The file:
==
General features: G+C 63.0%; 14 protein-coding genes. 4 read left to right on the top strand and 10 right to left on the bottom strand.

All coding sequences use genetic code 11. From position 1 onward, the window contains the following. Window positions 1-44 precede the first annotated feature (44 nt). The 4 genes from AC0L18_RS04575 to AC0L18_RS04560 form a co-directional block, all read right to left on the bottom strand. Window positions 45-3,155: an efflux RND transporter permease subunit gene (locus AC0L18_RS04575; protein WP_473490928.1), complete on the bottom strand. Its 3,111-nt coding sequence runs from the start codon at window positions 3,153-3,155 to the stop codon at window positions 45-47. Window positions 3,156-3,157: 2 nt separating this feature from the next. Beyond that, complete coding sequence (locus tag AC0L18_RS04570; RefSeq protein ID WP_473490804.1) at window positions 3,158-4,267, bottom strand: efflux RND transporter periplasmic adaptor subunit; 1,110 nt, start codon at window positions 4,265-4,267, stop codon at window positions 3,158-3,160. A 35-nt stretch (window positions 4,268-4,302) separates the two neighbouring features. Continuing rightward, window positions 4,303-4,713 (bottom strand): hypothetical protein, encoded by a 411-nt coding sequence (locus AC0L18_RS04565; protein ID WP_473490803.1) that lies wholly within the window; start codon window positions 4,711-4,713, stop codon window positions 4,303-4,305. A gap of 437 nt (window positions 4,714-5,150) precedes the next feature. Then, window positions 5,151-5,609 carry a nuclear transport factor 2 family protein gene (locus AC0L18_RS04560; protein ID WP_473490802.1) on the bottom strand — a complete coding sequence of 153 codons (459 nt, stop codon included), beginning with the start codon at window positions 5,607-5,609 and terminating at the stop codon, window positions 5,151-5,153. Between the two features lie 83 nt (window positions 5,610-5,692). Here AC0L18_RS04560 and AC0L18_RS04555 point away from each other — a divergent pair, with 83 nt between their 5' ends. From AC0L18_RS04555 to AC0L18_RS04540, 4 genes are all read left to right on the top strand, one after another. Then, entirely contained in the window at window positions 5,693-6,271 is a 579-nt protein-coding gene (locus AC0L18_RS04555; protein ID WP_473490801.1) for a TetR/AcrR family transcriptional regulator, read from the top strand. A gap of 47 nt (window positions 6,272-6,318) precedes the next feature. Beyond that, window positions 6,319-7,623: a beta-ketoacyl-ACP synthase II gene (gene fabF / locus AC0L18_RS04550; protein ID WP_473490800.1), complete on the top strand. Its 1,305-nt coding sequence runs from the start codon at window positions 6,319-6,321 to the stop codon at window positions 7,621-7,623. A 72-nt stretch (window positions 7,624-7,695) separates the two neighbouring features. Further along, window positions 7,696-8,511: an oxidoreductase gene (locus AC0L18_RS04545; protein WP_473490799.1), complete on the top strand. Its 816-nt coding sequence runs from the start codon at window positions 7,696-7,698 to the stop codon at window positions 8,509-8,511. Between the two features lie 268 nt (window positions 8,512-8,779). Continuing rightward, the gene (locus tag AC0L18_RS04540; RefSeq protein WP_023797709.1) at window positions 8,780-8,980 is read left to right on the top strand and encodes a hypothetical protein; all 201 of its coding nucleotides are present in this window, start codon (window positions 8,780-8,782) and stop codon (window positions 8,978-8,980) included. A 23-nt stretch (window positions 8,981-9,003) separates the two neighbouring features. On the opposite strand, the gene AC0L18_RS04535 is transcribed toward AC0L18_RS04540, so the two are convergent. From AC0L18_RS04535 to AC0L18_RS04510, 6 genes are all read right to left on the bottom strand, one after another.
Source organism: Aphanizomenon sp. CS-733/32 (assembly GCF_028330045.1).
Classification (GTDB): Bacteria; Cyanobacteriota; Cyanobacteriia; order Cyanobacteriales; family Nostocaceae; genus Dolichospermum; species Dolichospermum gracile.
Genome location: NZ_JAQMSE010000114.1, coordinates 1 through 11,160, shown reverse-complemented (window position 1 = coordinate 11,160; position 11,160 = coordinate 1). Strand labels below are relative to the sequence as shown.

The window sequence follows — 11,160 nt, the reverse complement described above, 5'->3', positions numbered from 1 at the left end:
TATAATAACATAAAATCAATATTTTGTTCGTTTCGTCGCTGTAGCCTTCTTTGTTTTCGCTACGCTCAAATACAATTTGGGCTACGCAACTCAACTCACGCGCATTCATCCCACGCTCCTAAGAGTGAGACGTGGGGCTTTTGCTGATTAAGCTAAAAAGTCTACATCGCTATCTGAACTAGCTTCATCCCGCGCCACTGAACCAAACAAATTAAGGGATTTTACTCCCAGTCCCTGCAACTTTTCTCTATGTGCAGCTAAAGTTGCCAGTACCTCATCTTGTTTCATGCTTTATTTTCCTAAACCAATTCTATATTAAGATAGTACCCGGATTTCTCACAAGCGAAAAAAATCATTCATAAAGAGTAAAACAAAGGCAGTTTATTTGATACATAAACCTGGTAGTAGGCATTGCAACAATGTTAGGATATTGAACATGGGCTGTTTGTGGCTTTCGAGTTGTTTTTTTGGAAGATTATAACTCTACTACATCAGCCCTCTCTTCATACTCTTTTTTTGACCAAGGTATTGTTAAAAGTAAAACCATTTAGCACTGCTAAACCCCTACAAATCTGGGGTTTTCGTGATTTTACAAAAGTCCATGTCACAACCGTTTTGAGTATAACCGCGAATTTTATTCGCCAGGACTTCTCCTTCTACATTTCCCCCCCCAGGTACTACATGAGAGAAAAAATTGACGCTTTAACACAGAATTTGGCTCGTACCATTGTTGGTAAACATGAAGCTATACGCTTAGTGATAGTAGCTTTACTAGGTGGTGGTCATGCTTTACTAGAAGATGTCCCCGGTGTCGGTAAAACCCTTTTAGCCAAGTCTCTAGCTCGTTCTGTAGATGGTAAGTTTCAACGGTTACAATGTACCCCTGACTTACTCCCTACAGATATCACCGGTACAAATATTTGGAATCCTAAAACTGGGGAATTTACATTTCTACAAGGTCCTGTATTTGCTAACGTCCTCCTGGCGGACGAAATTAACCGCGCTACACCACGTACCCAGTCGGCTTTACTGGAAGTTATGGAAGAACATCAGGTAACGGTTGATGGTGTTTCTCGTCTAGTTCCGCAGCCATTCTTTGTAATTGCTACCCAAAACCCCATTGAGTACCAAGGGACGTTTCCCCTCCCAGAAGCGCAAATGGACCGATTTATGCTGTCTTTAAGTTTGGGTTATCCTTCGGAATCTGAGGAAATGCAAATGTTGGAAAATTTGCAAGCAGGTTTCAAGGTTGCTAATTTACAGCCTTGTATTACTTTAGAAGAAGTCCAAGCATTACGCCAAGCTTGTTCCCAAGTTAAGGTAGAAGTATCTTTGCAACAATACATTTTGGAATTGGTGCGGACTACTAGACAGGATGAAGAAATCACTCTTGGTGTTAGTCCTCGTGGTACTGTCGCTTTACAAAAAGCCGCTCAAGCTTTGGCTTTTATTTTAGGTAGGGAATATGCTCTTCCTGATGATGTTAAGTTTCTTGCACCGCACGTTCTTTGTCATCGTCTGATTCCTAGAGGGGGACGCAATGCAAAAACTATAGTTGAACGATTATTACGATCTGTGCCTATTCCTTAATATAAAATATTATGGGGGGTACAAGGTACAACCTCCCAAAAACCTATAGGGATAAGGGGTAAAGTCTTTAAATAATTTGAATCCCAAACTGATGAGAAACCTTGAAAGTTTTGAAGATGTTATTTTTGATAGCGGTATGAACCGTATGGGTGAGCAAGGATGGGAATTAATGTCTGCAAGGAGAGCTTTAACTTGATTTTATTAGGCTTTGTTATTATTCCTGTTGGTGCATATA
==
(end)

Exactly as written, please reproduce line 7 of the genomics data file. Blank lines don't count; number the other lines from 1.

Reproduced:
TATAATAACATAAAATCAATATTTTGTTCGTTTCGTCGCTGTAGCCTTCTTTGTTTTCGCTACGCTCAAATACAATTTGGGCTACGCAACTCAACTCACGCGCATTCATCCCACGCTCCTAAGAGTGAGACGTGGGGCTTTTGCTGATTAAGCTAAAAAGTCTACATCGCTATCTGAACTAGCTTCATCCCGCGCCACTGAACCAAACAAATTAAGGGATTTTACTCCCAGTCCCTGCAACTTTTCTCTATGTGCAGCTAAAGTTGCCAGTACCTCATCTTGTTTCATGCTTTATTTTCCTAAACCAATTCTATATTAAGATAGTACCCGGATTTCTCACAAGCGAAAAAAATCATTCATAAAGAGTAAAACAAAGGCAGTTTATTTGATACATAAACCTGGTAGTAGGCATTGCAACAATGTTAGGATATTGAACATGGGCTGTTTGTGGCTTTCGAGTTGTTTTTTTGGAAGATTATAACTCTACTACATCAGCCCTCTCTTCATACTCTTTTTTTGACCAAGGTATTGTTAAAAGTAAAACCATTTAGCACTGCTAAACCCCTACAAATCTGGGGTTTTCGTGATTTTACAAAAGTCCATGTCACAACCGTTTTGAGTATAACCGCGAATTTTATTCGCCAGGACTTCTCCTTCTACATTTCCCCCCCCAGGTACTACATGAGAGAAAAAATTGACGCTTTAACACAGAATTTGGCTCGTACCATTGTTGGTAAACATGAAGCTATACGCTTAGTGATAGTAGCTTTACTAGGTGGTGGTCATGCTTTACTAGAAGATGTCCCCGGTGTCGGTAAAACCCTTTTAGCCAAGTCTCTAGCTCGTTCTGTAGATGGTAAGTTTCAACGGTTACAATGTACCCCTGACTTACTCCCTACAGATATCACCGGTACAAATATTTGGAATCCTAAAACTGGGGAATTTACATTTCTACAAGGTCCTGTATTTGCTAACGTCCTCCTGGCGGACGAAATTAACCGCGCTACACCACGTACCCAGTCGGCTTTACTGGAAGTTATGGAAGAACATCAGGTAACGGTTGATGGTGTTTCTCGTCTAGTTCCGCAGCCATTCTTTGTAATTGCTACCCAAAACCCCATTGAGTACCAAGGGACGTTTCCCCTCCCAGAAGCGCAAATGGACCGATTTATGCTGTCTTTAAGTTTGGGTTATCCTTCGGAATCTGAGGAAATGCAAATGTTGGAAAATTTGCAAGCAGGTTTCAAGGTTGCTAATTTACAGCCTTGTATTACTTTAGAAGAAGTCCAAGCATTACGCCAAGCTTGTTCCCAAGTTAAGGTAGAAGTATCTTTGCAACAATACATTTTGGAATTGGTGCGGACTACTAGACAGGATGAAGAAATCACTCTTGGTGTTAGTCCTCGTGGTACTGTCGCTTTACAAAAAGCCGCTCAAGCTTTGGCTTTTATTTTAGGTAGGGAATATGCTCTTCCTGATGATGTTAAGTTTCTTGCACCGCACGTTCTTTGTCATCGTCTGATTCCTAGAGGGGGACGCAATGCAAAAACTATAGTTGAACGATTATTACGATCTGTGCCTATTCCTTAATATAAAATATTATGGGGGGTACAAGGTACAACCTCCCAAAAACCTATAGGGATAAGGGGTAAAGTCTTTAAATAATTTGAATCCCAAACTGATGAGAAACCTTGAAAGTTTTGAAGATGTTATTTTTGATAGCGGTATGAACCGTATGGGTGAGCAAGGATGGGAATTAATGTCTGCAAGGAGAGCTTTAACTTGATTTTATTAGGCTTTGTTATTATTCCTGTTGGTGCATATA